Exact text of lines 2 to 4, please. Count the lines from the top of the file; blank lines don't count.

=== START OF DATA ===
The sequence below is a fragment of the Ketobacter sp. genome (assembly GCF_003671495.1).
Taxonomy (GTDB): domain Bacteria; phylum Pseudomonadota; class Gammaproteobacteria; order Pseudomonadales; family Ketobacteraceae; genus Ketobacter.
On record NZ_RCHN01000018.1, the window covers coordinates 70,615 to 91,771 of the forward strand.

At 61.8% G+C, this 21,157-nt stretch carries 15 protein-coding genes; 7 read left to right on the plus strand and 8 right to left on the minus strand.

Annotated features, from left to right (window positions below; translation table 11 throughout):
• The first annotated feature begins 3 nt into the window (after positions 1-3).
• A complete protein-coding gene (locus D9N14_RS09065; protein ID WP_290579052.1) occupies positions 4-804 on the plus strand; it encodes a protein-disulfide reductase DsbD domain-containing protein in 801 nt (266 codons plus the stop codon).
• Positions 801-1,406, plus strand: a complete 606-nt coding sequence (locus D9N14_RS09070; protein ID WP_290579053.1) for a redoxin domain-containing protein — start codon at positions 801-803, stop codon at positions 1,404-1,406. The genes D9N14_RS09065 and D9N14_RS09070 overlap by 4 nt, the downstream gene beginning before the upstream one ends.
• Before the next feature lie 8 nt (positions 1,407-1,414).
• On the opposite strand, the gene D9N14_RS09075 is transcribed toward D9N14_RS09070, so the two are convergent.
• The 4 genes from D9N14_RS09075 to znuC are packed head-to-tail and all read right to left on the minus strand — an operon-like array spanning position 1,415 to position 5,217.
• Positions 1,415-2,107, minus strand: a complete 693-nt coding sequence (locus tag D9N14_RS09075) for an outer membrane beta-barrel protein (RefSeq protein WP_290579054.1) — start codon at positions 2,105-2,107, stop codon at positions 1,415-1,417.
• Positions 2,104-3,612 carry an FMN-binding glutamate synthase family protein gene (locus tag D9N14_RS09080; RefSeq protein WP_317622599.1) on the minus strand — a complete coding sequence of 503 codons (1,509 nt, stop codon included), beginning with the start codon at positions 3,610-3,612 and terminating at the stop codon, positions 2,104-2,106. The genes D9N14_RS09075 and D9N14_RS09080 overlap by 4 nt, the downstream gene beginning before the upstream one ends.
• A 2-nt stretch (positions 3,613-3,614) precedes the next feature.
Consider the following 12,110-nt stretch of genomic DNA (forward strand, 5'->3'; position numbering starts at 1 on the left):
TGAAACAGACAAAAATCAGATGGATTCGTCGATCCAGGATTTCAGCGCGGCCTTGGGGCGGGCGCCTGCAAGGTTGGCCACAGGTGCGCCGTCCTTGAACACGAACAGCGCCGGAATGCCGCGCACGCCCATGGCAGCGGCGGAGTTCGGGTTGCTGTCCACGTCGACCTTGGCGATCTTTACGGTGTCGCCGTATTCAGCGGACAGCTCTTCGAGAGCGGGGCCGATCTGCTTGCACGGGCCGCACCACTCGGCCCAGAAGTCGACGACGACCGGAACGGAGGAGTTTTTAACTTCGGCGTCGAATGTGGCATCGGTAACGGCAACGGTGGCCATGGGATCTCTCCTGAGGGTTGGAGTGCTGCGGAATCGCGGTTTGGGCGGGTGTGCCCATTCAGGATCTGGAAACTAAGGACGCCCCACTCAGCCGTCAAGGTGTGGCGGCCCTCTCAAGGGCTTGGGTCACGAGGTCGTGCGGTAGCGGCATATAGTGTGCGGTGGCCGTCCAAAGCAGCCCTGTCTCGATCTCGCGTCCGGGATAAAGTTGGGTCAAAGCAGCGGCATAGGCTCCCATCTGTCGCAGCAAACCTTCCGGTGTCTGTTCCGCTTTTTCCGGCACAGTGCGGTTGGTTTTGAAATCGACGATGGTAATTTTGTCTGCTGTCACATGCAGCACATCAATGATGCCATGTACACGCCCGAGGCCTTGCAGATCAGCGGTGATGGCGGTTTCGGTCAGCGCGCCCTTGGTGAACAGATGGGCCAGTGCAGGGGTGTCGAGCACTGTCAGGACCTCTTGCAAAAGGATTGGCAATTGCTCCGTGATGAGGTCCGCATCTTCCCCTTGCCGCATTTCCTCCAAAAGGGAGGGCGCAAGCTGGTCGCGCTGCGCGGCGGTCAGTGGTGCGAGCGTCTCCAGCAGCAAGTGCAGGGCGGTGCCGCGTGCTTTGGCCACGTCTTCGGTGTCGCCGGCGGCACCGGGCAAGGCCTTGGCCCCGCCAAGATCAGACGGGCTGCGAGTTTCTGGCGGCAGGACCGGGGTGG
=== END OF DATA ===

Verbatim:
Taxonomy (GTDB): domain Bacteria; phylum Pseudomonadota; class Gammaproteobacteria; order Pseudomonadales; family Ketobacteraceae; genus Ketobacter.
On record NZ_RCHN01000018.1, the window covers coordinates 70,615 to 91,771 of the forward strand.

At 61.8% G+C, this 21,157-nt stretch carries 15 protein-coding genes; 7 read left to right on the plus strand and 8 right to left on the minus strand.